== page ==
So I don’t go there. The autism community is not a place for autistic people. There is no place there for me, and no place for my child. Our
voices don’t matter there. Our needs are not going to be met there. We are not respected there.

I’m going to tell you the inspiration for the title of this post. Not long ago here in Australia, an autistic teen was found chained to his
bed alone in a house. And of course, if you are in any way familiar with the autism community, you will know how this goes, almost word for word. There were lots of comments about how hard it must have been for the parent who chained the child to the bed, how there must be a lack of services, how parenting autistic people is just so damn hard and people have no idea…. Thankfully, not all of them were like that. But many where.

Reading those, as an autistic person, was frankly really horrible. And when I pointed out that treating autistic people like this was not ok, talking about us like this was not ok, I was told by a parent of an autistic child that I simply didn’t understand. That I needed to “see the bigger picture”.

I’m not sure what I was meant to see. I’m not sure what the bigger picture could be. But I know what the biggest picture is. The biggest
picture is one where autistic people are valued, respected, cared about and heard.

Where a parent chaining an autistic child to a bed isn’t justified by other parents who then get offended when autistic people point out that abuse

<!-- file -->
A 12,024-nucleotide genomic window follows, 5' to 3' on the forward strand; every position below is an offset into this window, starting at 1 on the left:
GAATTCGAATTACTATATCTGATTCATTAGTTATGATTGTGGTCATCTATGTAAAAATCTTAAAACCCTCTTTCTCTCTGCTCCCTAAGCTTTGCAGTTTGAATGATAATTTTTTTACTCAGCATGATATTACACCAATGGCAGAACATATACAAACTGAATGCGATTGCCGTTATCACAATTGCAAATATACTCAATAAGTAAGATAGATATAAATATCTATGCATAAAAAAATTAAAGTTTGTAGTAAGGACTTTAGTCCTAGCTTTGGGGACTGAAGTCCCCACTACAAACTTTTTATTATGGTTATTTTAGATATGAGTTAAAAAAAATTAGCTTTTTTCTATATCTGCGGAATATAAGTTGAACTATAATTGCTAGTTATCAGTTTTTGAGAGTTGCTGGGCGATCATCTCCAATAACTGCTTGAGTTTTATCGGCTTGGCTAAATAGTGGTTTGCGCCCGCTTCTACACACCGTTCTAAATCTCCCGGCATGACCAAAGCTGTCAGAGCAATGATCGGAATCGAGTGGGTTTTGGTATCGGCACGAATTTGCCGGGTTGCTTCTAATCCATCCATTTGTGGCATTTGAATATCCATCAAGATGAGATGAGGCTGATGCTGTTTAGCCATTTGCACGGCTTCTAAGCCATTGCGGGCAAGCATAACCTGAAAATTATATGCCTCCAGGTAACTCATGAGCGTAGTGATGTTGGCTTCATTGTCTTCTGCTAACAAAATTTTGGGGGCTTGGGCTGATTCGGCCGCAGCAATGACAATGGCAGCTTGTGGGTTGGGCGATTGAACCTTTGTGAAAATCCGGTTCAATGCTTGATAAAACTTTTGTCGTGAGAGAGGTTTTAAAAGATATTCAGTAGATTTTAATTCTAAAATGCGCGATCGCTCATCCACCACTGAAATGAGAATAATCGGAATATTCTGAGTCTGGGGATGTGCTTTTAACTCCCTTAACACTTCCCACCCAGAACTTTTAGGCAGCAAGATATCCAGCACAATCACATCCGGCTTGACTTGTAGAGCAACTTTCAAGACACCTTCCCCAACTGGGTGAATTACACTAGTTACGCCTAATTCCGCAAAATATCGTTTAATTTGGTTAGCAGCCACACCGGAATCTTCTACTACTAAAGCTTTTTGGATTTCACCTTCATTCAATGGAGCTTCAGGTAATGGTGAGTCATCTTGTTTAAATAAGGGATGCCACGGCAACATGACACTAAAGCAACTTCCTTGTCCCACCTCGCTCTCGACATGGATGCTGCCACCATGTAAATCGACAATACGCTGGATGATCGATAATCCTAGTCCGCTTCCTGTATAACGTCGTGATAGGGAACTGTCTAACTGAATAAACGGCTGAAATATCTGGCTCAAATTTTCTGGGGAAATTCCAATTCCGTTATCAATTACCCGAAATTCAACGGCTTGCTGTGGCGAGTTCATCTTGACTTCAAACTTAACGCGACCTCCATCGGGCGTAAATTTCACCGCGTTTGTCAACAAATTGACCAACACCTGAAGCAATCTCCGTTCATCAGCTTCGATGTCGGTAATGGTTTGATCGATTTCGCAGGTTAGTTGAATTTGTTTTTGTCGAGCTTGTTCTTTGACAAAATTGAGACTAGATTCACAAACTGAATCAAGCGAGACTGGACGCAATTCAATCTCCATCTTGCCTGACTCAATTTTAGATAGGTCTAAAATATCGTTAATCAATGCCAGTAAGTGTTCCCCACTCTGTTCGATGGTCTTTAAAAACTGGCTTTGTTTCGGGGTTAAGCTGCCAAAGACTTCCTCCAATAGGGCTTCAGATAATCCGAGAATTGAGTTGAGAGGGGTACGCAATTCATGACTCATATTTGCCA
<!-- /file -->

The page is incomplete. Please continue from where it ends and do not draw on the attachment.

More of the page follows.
is abuse, and never acceptable.

Where the autistic person in such a story doesn’t remain nameless and voiceless.

Where there isn’t actually that kind of story at all, because the story of autism is written by autistics, written by our flappy hands, tapped out on our devices, danced around my living room floor.

The biggest picture is one that doesn’t have an autism community.

It’s one where we celebrate the autistic community.

3 replies
  1. autisminquietplaces
    autisminquietplaces says:

    Hi,
    I would like to delete my previous comment (not yet published) and post the comment below instead:

    I don't think the "autism community" is one thing, one voice, or a cohesive group with one agenda. I imagine that the autism community is diverse with many different voices. Yes, there are a lot of parents, but the parents are a diverse group as well. There is no "one" spokesman for the parents. I think it is important to make this distinction.

    Reply
  2. willaful
    willaful says:

    I relate to this a lot. I'm used to doing a lot of my socializing online, but I haven't been able to find any good spaces either. I go to a parent support group which is designed to be non-judgmental, which is nice, except I'm starting to feel like it's full of micro-aggressions — parents talking about their kid possibly being "cured" and using questionable treatments. Though at least they all clearly do love their kids.

    Reply